Immediately after the tragic fire at the Cathedral of Notre Dame I asked folks on Facebook to tell how it affected them emotionally, especially in comparison to the very similar visual experience of seeing the twin towers fall. Most people disregarded the twin towers parallel and went right to the heart of their feelings about the event itself and our collective response to the loss. I encourage you to find the Facebook feed if you want to see the many cogent responses. But this morning I wrote a response to those responses which I thought I would share. Here it is:
Thanks so much for taking the time to share your thoughts on the fire at Notre Dame cathedral in Paris. The answers seemed to separate themselves into four main points of view:
1. It is unseemly that people should be feeling such horror and outrage at the burning of an old European pile of wood and stones while we express no concern about the children dying in droughts across Africa, and black churches in the American south are burnt down with impunity.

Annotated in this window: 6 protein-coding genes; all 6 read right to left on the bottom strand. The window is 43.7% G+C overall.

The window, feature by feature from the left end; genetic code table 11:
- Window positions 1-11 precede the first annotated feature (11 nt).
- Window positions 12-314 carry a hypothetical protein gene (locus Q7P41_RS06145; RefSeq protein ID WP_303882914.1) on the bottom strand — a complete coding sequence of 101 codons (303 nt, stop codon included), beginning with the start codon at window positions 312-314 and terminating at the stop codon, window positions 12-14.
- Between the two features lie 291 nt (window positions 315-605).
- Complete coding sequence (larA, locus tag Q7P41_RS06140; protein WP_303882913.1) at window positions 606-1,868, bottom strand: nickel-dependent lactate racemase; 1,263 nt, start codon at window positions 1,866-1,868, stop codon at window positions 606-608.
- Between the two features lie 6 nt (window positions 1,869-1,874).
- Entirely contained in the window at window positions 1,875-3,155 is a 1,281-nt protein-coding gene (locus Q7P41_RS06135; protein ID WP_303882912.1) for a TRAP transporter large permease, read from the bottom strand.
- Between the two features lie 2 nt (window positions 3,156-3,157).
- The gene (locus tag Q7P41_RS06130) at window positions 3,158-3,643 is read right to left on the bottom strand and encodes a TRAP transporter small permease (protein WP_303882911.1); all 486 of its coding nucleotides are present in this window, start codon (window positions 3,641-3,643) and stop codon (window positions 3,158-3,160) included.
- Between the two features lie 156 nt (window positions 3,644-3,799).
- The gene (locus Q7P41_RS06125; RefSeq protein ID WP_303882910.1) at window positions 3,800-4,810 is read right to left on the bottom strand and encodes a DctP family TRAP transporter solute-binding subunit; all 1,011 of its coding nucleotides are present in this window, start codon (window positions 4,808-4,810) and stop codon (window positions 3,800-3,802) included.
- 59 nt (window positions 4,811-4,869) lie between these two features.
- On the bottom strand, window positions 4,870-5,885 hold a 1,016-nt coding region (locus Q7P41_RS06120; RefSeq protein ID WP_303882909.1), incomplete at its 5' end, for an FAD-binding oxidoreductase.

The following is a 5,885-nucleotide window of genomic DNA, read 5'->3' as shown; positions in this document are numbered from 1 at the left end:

2. The universe is making a statement, or, at least, offering us a metaphor about either the Catholic church, patriarchal religion in general, or the old order of human affairs. Somehow this was a message of retribution or about the necessity of change.
3. Great tears are shed for the destruction of a Euro-Christian sacred space, yet none are shed for the destruction and despoliation of the sacred land and spaces of indigenous people.
4. This is a tragic blow to the heart of the human impulse toward beauty and imaginative vision. There are moments when civilization coalesces into a physical form that stands as a monument to who we are and what we can achieve, and when these are lost we all are the poorer.
What fascinated me is how many more responses looked at the event through an ecological or sociological lens than through an aesthetic lens. This is understandable, and perhaps a legitimate corrective, given the way our world is operating these days. But there are some dark drumbeats in the distance when, for any reason, we fail to honor the beauty of our most visionary human creations because we do not like what they represent.